One of the other large agencies involved, the SA Hope Center, experienced similar issues, said Heather Pullen, director of case management at the center.

Faced with these challenges, the agencies ended up helping families get set up with bank accounts or with navigating the online platforms. That sort of activity runs counter to FII’s philosophy, which says families need to help other families via peer networks and communities FII helps them establish.

Family Service doesn’t wholly agree with this way of thinking, but Arispe said the nonprofit’s philosophy is close.

“Our work of financial empowerment was built on a belief that families know what they need,” Arispe said. “We are not the experts in their lives. We are not going to judge them or tell them how to do things having to do with their finances. What we’re there for is to really walk alongside them and provide them with guidance and coaching and information and knowledge—that they may need to make decisions that are going to impact their long term finances.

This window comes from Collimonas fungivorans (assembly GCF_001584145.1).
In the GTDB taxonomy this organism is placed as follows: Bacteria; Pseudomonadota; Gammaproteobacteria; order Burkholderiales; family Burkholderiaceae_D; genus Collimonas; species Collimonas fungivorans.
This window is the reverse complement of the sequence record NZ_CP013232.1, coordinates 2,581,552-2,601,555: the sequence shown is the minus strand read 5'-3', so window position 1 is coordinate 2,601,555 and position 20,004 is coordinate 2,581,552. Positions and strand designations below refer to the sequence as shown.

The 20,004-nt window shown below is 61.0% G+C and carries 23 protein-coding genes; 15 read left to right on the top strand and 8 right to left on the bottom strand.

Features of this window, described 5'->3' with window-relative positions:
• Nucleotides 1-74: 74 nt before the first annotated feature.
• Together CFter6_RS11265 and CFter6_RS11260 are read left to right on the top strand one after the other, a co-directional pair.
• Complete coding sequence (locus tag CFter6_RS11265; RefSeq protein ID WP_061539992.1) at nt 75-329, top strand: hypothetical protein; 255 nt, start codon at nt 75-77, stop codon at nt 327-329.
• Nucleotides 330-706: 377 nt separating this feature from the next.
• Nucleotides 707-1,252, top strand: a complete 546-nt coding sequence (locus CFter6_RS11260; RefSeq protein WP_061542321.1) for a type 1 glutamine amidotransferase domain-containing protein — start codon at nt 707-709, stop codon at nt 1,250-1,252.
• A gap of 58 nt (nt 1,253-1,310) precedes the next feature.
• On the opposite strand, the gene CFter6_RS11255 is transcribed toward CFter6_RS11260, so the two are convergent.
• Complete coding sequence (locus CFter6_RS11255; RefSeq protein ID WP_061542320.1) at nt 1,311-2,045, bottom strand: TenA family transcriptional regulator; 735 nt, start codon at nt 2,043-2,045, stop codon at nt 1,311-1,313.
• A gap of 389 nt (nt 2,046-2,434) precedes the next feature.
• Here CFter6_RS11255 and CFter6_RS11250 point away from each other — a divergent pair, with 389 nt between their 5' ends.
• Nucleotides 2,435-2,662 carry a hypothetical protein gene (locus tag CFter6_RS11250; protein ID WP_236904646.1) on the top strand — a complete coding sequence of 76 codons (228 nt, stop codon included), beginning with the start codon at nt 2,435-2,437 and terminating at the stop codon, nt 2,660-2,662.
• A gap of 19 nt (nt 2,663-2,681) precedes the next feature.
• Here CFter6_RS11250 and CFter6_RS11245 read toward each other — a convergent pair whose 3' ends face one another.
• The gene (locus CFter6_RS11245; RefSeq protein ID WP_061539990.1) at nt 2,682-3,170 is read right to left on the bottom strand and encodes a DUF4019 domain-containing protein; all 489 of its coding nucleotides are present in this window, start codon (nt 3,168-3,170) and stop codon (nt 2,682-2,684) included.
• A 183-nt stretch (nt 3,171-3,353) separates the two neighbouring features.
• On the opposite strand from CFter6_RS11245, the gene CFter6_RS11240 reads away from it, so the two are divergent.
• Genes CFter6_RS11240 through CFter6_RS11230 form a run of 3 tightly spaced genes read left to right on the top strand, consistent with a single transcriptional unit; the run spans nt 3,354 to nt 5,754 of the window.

“FII very much believes the same thing. That’s the whole power behind their message: Give people money and let them decide what to do with it. I totally get that, and the work we’re doing with financial empowerment is built on a similar premise.”

Arispe is seeking an approach that allows more of a balance between perspectives.

“But I think there was a little bit of fear that we might step in and start telling people how to spend their money. That’s really not what we’re all about. I really do believe if you wrap FII with financial empowerment, the financial outcomes may be stronger and they may be more impactful to those families.”